On most days, the S-bahn proves a viable way to get down to Treptower Park.  So long as it’s a day when BVG construction workers haven’t found an old WWII bomb buried in the depths of Friedrichshain rubble.  This happened to be the case, when our interview with dOP was meant to take place.  Upon walking onto the street from the train station and suddenly encountering masses of 20-something year old cops, reinforced by their armoured vans and street blockades, it was fairly clear that something was awry.  They told us the area had been sectioned off due to a bomb threat. Attempts at leveling with the men in green to let us back through to the train station on top of phoning or hailing a cab repeatedly failed.

To walk around the perimeter of the quarantined section would’ve conceivably taken days, so it appeared that our only option was to jump on any other public transportation that was around.   A tram came through and dropped us off close to Warschauerstraße. Yes, in quite the opposite direction of where we were headed.  Trekking up to Frankfurter Tor, taking turns with the cumbersome 10 kilo tripod, we watched traffic pile up on the streets and mused about our calamitous situation.  We crossed our fingers and hopped on the U5 which took us to Frankfurter Allee, and from there it would be two stations, back to Treptower Park.  An hour or so later, we were back to where we started, knowing full well that this time, a different plan of action had to be hatched.  We slithered through probably forbidden zones and ended up on Elsenstraße, only to be met by more police barricades.  A mere 600 meters from our boys, this was no time to give up.  Adeptly, we opted to go through the park and cross the bridge over the river to get to Alt Stralau 70.  More cops awaited, chatting amongst themselves on the other side of the bridge so we ignored them and at long last arrived on the doorstep of Wilde Renate.  I could’ve almost pissed my pants from excitation.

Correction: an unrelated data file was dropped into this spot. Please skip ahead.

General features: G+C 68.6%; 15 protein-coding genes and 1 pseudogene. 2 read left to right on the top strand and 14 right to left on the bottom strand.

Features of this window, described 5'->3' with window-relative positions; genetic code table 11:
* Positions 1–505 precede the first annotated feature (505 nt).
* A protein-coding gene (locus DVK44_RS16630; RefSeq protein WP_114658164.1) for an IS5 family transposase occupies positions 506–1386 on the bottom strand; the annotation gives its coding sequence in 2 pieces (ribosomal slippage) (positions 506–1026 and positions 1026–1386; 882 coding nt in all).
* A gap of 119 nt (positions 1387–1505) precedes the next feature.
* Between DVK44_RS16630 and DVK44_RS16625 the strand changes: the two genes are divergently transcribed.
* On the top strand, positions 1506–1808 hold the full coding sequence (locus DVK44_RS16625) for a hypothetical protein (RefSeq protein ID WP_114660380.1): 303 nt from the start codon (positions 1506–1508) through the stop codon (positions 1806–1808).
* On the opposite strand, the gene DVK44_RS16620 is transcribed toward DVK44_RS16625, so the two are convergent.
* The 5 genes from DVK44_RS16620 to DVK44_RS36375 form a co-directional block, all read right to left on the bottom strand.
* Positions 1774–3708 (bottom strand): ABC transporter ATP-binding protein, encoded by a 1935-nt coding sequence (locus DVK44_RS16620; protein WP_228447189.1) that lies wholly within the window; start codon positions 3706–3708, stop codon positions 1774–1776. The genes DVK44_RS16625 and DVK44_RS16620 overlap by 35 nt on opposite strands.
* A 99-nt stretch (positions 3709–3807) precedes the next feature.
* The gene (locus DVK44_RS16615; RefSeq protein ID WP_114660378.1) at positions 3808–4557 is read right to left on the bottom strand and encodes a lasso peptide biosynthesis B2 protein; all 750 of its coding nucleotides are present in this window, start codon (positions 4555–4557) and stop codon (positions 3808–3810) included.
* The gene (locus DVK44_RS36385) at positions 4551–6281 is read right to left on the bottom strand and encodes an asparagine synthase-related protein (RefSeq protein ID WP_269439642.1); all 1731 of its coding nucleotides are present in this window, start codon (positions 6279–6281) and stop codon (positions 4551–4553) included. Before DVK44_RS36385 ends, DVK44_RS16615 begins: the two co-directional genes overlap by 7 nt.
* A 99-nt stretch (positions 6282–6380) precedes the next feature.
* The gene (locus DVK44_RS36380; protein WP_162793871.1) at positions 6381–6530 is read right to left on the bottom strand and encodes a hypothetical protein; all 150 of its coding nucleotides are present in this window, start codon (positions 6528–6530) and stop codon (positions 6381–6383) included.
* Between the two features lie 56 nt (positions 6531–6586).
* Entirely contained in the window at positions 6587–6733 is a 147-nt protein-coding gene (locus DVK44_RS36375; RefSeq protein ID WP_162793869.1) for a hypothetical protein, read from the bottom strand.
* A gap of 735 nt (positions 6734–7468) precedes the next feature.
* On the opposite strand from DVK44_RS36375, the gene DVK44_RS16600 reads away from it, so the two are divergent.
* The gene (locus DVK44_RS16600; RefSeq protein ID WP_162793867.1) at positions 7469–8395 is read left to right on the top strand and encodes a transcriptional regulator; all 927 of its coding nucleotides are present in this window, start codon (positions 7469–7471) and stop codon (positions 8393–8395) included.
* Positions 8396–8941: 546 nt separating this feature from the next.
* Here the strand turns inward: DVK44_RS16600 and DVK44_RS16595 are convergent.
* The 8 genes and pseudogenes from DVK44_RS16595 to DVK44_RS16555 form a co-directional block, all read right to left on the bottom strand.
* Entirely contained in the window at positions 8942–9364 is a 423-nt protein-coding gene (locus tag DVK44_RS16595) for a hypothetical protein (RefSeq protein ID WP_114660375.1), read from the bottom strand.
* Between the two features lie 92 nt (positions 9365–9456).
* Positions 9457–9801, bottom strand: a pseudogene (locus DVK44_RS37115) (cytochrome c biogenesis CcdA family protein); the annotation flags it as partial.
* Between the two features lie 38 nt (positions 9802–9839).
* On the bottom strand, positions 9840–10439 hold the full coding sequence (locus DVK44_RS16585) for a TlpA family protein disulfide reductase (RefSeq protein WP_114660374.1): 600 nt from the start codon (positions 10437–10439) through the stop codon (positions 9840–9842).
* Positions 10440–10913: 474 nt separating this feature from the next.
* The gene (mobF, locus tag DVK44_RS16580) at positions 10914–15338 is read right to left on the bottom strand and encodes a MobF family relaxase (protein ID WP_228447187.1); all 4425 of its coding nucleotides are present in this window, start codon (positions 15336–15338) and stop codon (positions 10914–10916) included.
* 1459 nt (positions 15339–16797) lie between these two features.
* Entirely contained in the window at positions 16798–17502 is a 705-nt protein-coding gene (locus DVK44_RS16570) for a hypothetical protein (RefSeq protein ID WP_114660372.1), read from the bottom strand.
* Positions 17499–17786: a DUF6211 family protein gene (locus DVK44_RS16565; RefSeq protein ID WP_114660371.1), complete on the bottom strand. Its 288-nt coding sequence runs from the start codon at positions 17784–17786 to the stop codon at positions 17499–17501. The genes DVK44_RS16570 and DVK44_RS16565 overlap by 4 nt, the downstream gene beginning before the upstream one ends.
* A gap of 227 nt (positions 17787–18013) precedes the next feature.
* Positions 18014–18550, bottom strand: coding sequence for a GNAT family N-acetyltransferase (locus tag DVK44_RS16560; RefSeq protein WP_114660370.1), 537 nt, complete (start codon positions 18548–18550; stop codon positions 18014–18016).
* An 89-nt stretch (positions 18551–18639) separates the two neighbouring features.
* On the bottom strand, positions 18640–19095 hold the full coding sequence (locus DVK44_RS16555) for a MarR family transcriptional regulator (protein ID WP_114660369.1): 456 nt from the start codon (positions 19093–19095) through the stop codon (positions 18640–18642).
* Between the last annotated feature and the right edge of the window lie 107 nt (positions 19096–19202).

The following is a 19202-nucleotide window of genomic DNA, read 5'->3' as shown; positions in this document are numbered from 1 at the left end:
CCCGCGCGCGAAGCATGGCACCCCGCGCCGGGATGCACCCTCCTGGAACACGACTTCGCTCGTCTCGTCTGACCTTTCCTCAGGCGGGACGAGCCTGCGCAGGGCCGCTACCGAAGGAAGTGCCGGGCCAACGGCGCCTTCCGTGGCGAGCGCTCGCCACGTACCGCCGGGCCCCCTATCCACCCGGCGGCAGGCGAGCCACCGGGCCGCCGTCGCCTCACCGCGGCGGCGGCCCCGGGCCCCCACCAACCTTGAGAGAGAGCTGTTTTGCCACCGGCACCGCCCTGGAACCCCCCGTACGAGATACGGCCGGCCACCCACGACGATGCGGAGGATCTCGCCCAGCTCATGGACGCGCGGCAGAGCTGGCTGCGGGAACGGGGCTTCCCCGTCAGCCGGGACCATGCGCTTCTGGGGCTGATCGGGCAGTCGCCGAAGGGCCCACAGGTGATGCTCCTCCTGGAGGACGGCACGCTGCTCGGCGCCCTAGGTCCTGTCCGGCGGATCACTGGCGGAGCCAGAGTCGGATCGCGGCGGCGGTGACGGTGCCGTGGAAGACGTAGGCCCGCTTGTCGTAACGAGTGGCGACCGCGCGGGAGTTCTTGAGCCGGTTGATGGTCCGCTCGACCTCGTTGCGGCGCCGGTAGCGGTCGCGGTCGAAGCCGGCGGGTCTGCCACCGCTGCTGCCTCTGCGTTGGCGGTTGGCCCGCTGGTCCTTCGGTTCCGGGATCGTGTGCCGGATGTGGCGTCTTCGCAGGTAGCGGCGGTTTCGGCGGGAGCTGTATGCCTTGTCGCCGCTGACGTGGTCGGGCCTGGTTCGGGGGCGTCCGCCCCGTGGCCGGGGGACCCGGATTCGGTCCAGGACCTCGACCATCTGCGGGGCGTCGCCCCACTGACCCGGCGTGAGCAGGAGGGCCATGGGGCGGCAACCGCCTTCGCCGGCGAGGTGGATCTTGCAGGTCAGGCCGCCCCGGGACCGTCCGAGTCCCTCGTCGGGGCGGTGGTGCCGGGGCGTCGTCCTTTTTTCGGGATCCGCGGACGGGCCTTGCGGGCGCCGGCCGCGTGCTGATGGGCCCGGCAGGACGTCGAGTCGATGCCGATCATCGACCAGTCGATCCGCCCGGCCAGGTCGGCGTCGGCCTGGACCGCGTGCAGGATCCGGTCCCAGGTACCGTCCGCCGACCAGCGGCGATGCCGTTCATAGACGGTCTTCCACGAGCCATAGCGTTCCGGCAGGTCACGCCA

Clement informed us he wouldn’t be able to come down to let us in, as he wasn’t supposed to be on the premises at all.  Cops had long evacuated everyone within the bomb perimeter.  Still, we just couldn’t surrender now.  We walked to the side of the building where we were greeted by more police who I ultimately coaxed into letting us into the building, on account of me being an employee, but of course.  Finally, it seemed the terror show was over.  But, once upstairs, Clement told us that Damien had grown tired of waiting for us and had gone out for some food.  As we spoke, he was most likely attempting similar ninja moves as the three of us.

In the end, Damien managed enough somersaults, back handstands, and wall scaling (with the aid of some nun chucks and steel throwing stars) to evade the omnipresent Polizei and finally get to us in the thick of our Pisco-fueled tête-è-tête.  We talk about names, real and made-up, danger.ous.penises, substances, and the various outlets for creation.

Text: Yasmin Martinelli | Film + Photography: Saty + Pratha |


NAN GOLDIN - Berlin Work 1984 - 2009

CORY ARCANGEL - Here Comes Everybody

STEPHEN SHORE - Uncommon Places


Graham Caldwell



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